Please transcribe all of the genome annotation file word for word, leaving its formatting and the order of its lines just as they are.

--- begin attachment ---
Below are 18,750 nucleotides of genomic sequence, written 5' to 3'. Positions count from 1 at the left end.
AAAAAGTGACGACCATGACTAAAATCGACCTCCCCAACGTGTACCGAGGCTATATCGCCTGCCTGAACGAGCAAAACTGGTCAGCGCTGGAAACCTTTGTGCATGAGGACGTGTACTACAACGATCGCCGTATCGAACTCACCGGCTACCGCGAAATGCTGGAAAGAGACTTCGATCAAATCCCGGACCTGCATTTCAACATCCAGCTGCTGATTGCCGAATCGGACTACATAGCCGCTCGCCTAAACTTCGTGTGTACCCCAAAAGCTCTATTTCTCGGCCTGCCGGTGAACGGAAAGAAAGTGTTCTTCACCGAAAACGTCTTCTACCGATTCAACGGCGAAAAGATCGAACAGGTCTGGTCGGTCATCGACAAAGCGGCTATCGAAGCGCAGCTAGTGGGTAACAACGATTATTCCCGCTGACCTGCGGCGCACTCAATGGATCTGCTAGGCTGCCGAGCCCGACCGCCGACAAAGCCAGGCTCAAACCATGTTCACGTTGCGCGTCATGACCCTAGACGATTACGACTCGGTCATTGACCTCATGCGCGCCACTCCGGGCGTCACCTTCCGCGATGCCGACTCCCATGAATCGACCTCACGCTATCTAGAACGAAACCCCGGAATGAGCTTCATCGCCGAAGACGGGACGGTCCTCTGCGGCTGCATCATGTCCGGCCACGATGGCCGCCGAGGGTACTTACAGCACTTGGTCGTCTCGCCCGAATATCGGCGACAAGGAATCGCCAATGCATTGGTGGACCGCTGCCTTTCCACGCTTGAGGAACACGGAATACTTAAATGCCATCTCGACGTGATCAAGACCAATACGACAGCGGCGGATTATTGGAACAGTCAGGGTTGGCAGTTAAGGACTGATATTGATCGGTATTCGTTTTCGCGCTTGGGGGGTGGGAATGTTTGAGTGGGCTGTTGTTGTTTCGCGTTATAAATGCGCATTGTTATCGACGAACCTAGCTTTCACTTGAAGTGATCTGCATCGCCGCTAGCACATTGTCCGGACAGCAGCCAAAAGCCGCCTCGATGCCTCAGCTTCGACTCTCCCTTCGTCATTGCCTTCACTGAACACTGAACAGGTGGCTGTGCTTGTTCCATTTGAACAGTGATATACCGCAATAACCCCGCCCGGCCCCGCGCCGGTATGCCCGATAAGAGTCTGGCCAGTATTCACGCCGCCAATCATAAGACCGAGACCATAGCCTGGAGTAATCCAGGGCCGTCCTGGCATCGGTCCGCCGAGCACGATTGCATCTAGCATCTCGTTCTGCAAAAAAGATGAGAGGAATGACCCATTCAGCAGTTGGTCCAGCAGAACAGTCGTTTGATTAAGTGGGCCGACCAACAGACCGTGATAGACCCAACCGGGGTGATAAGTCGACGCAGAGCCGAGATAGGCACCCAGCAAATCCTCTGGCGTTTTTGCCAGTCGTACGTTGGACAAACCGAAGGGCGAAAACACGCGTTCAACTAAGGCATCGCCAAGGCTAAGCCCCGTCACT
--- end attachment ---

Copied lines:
Below are 18,750 nucleotides of genomic sequence, written 5' to 3'. Positions count from 1 at the left end.
AAAAAGTGACGACCATGACTAAAATCGACCTCCCCAACGTGTACCGAGGCTATATCGCCTGCCTGAACGAGCAAAACTGGTCAGCGCTGGAAACCTTTGTGCATGAGGACGTGTACTACAACGATCGCCGTATCGAACTCACCGGCTACCGCGAAATGCTGGAAAGAGACTTCGATCAAATCCCGGACCTGCATTTCAACATCCAGCTGCTGATTGCCGAATCGGACTACATAGCCGCTCGCCTAAACTTCGTGTGTACCCCAAAAGCTCTATTTCTCGGCCTGCCGGTGAACGGAAAGAAAGTGTTCTTCACCGAAAACGTCTTCTACCGATTCAACGGCGAAAAGATCGAACAGGTCTGGTCGGTCATCGACAAAGCGGCTATCGAAGCGCAGCTAGTGGGTAACAACGATTATTCCCGCTGACCTGCGGCGCACTCAATGGATCTGCTAGGCTGCCGAGCCCGACCGCCGACAAAGCCAGGCTCAAACCATGTTCACGTTGCGCGTCATGACCCTAGACGATTACGACTCGGTCATTGACCTCATGCGCGCCACTCCGGGCGTCACCTTCCGCGATGCCGACTCCCATGAATCGACCTCACGCTATCTAGAACGAAACCCCGGAATGAGCTTCATCGCCGAAGACGGGACGGTCCTCTGCGGCTGCATCATGTCCGGCCACGATGGCCGCCGAGGGTACTTACAGCACTTGGTCGTCTCGCCCGAATATCGGCGACAAGGAATCGCCAATGCATTGGTGGACCGCTGCCTTTCCACGCTTGAGGAACACGGAATACTTAAATGCCATCTCGACGTGATCAAGACCAATACGACAGCGGCGGATTATTGGAACAGTCAGGGTTGGCAGTTAAGGACTGATATTGATCGGTATTCGTTTTCGCGCTTGGGGGGTGGGAATGTTTGAGTGGGCTGTTGTTGTTTCGCGTTATAAATGCGCATTGTTATCGACGAACCTAGCTTTCACTTGAAGTGATCTGCATCGCCGCTAGCACATTGTCCGGACAGCAGCCAAAAGCCGCCTCGATGCCTCAGCTTCGACTCTCCCTTCGTCATTGCCTTCACTGAACACTGAACAGGTGGCTGTGCTTGTTCCATTTGAACAGTGATATACCGCAATAACCCCGCCCGGCCCCGCGCCGGTATGCCCGATAAGAGTCTGGCCAGTATTCACGCCGCCAATCATAAGACCGAGACCATAGCCTGGAGTAATCCAGGGCCGTCCTGGCATCGGTCCGCCGAGCACGATTGCATCTAGCATCTCGTTCTGCAAAAAAGATGAGAGGAATGACCCATTCAGCAGTTGGTCCAGCAGAACAGTCGTTTGATTAAGTGGGCCGACCAACAGACCGTGATAGACCCAACCGGGGTGATAAGTCGACGCAGAGCCGAGATAGGCACCCAGCAAATCCTCTGGCGTTTTTGCCAGTCGTACGTTGGACAAACCGAAGGGCGAAAACACGCGTTCAACTAAGGCATCGCCAAGGCTAAGCCCCGTCACT